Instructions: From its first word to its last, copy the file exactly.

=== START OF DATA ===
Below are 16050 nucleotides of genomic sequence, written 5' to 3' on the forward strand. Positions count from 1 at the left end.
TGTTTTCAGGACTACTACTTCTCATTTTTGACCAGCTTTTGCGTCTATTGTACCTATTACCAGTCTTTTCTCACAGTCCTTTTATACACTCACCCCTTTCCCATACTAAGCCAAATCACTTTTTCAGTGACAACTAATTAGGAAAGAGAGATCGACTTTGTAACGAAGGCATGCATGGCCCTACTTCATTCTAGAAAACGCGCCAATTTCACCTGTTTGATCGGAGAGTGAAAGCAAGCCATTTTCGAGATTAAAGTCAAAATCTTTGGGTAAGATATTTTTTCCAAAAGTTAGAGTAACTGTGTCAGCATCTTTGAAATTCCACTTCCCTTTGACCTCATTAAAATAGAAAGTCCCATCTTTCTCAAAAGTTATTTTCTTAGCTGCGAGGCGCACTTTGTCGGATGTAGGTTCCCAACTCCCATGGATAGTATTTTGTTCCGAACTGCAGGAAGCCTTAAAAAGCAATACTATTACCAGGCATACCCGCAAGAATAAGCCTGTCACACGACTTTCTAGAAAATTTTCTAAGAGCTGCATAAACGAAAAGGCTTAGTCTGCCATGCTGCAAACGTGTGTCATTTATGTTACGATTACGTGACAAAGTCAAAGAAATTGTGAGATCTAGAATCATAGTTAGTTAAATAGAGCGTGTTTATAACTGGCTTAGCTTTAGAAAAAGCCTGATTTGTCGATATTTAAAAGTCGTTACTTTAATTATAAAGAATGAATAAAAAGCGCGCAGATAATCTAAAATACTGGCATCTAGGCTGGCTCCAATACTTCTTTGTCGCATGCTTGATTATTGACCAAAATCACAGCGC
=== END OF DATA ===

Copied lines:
Below are 16050 nucleotides of genomic sequence, written 5' to 3' on the forward strand. Positions count from 1 at the left end.
TGTTTTCAGGACTACTACTTCTCATTTTTGACCAGCTTTTGCGTCTATTGTACCTATTACCAGTCTTTTCTCACAGTCCTTTTATACACTCACCCCTTTCCCATACTAAGCCAAATCACTTTTTCAGTGACAACTAATTAGGAAAGAGAGATCGACTTTGTAACGAAGGCATGCATGGCCCTACTTCATTCTAGAAAACGCGCCAATTTCACCTGTTTGATCGGAGAGTGAAAGCAAGCCATTTTCGAGATTAAAGTCAAAATCTTTGGGTAAGATATTTTTTCCAAAAGTTAGAGTAACTGTGTCAGCATCTTTGAAATTCCACTTCCCTTTGACCTCATTAAAATAGAAAGTCCCATCTTTCTCAAAAGTTATTTTCTTAGCTGCGAGGCGCACTTTGTCGGATGTAGGTTCCCAACTCCCATGGATAGTATTTTGTTCCGAACTGCAGGAAGCCTTAAAAAGCAATACTATTACCAGGCATACCCGCAAGAATAAGCCTGTCACACGACTTTCTAGAAAATTTTCTAAGAGCTGCATAAACGAAAAGGCTTAGTCTGCCATGCTGCAAACGTGTGTCATTTATGTTACGATTACGTGACAAAGTCAAAGAAATTGTGAGATCTAGAATCATAGTTAGTTAAATAGAGCGTGTTTATAACTGGCTTAGCTTTAGAAAAAGCCTGATTTGTCGATATTTAAAAGTCGTTACTTTAATTATAAAGAATGAATAAAAAGCGCGCAGATAATCTAAAATACTGGCATCTAGGCTGGCTCCAATACTTCTTTGTCGCATGCTTGATTATTGACCAAAATCACAGCGC